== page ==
Awakenings Of “Glacier” In Spring

Taking a northerly turn from Interstate 90, Glacier National Park near the U.S./Canadian border would become our next destination on our road trip. We realized beforehand that park facilities and most access routes would be closed now until at least June. Yet we “caught a break”, learning that sections of the famed “Going To The Sun” road had recently opened. As hiking trails remained partially covered in muck and slippery, melting snow conditions, we opted today to simply embark on a slow drive for eleven miles in from the “West Glacier” entrance.

Following a recently snow cleared route along Lake McDonald in mid morning, some captivating sights and sounds of nature’s awakening in early spring caught our attention. A hungry deer quietly munched newly sprouting vegetation near the road. Black crows cawed loudly, flying low over the glassy, unfrozen lake searching for an opportune time to catch fish below. Chirping prairie dogs poked their heads out from underground burrows to curiously greet our nearby presence. Rushing water furiously fell from spring melting conditions along alpine ledges. Tree branches snapped loose, providing instant relief from the weighted burden of winter’s snow accumulations.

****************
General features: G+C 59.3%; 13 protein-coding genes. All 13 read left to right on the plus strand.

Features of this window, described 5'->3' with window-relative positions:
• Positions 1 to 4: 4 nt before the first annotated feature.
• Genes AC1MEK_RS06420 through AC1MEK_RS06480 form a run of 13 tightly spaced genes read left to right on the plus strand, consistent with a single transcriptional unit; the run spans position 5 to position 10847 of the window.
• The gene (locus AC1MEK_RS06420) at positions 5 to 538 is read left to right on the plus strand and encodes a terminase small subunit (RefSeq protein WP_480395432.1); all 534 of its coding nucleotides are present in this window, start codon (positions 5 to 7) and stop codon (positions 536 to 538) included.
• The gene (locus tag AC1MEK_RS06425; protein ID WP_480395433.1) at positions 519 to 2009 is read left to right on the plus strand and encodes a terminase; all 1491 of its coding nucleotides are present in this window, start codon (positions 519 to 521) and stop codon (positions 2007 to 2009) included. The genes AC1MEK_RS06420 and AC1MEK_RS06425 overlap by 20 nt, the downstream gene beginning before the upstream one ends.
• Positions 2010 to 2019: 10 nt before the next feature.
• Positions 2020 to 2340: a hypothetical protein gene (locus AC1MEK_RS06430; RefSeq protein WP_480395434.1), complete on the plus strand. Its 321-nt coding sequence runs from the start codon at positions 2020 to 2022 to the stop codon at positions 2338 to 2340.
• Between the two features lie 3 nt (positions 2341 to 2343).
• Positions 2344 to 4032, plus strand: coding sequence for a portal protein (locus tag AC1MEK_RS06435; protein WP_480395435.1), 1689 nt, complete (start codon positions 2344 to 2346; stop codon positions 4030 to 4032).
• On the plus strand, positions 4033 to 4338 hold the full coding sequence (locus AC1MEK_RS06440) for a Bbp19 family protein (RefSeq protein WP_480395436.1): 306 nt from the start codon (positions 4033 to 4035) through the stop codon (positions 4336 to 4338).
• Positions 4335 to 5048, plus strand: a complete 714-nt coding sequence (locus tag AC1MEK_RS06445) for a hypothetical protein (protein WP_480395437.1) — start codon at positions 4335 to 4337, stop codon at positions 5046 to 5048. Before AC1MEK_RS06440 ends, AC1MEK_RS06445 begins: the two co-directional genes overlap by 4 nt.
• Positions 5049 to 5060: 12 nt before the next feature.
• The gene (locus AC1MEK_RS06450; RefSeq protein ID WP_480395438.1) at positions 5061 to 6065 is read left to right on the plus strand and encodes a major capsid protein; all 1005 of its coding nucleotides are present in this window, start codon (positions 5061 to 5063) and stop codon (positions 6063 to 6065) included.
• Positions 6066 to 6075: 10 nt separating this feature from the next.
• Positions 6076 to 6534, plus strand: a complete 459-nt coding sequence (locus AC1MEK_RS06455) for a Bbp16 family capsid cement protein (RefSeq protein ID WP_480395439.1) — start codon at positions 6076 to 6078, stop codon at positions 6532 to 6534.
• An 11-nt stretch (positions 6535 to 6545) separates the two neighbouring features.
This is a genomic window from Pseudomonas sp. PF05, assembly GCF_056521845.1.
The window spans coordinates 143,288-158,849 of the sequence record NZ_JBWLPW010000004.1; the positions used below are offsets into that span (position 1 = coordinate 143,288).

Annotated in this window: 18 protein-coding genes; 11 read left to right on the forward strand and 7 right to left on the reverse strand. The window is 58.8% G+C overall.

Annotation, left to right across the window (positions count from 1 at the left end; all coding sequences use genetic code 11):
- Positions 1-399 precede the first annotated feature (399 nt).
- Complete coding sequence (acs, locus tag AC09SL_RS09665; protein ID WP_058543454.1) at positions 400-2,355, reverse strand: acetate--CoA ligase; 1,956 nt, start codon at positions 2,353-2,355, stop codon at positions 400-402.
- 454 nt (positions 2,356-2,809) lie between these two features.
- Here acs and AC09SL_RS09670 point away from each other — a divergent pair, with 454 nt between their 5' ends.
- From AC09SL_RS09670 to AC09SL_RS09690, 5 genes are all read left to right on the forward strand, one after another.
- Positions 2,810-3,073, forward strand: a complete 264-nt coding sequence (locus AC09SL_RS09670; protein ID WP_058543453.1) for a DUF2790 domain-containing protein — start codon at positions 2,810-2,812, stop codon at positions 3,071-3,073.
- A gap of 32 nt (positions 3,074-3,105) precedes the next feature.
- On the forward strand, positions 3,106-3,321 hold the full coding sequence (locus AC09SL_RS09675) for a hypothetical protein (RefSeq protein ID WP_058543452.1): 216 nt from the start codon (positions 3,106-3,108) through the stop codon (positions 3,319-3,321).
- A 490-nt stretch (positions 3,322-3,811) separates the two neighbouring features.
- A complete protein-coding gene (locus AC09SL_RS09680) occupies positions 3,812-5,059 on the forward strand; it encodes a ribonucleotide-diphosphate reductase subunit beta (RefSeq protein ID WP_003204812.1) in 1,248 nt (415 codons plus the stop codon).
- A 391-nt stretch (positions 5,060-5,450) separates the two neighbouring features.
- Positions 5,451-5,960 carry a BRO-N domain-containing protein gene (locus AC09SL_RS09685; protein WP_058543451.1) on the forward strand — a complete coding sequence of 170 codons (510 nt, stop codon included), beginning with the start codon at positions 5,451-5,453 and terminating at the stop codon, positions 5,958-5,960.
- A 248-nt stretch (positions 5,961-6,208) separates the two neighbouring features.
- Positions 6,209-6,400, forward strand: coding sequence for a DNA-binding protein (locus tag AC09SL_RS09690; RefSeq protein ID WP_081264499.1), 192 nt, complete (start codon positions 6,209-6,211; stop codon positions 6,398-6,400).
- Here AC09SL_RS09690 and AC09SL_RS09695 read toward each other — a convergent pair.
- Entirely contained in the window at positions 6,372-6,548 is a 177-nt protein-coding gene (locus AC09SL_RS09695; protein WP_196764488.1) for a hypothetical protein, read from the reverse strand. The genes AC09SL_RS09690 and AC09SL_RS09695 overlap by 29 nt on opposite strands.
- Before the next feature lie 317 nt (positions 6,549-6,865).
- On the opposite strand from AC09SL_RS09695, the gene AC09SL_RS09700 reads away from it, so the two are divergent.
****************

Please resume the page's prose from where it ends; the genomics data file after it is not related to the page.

Spring weather in Glacier became unpredictably fickle on this visit as our sunny morning drive would soon end in drizzle and cold for the remainder of the day. We chose then to rest, read, and practice yoga, in our cozy room at Cedar Creek Lodge in nearby Columbia Falls for the remainder of the day. Several travel options remain “on the table”for tomorrow. Perhaps more spectacular sightings of a bear or moose will happen on tomorrow’s park visit. Or maybe we could hang around town to visit a relaxing hot springs to ease our physical tensions. Yet I would seem to be quite content in just staring out my lodge window, ponder some glacier inspired thoughts, and settle for a five star mountain panorama in the present moment. Which of these options would you choose?

Author:

I accomplished a rewarding career as a teacher and professor for 28 years.No more daily lesson plans now frees my curious mind to experience life on my own terms now.

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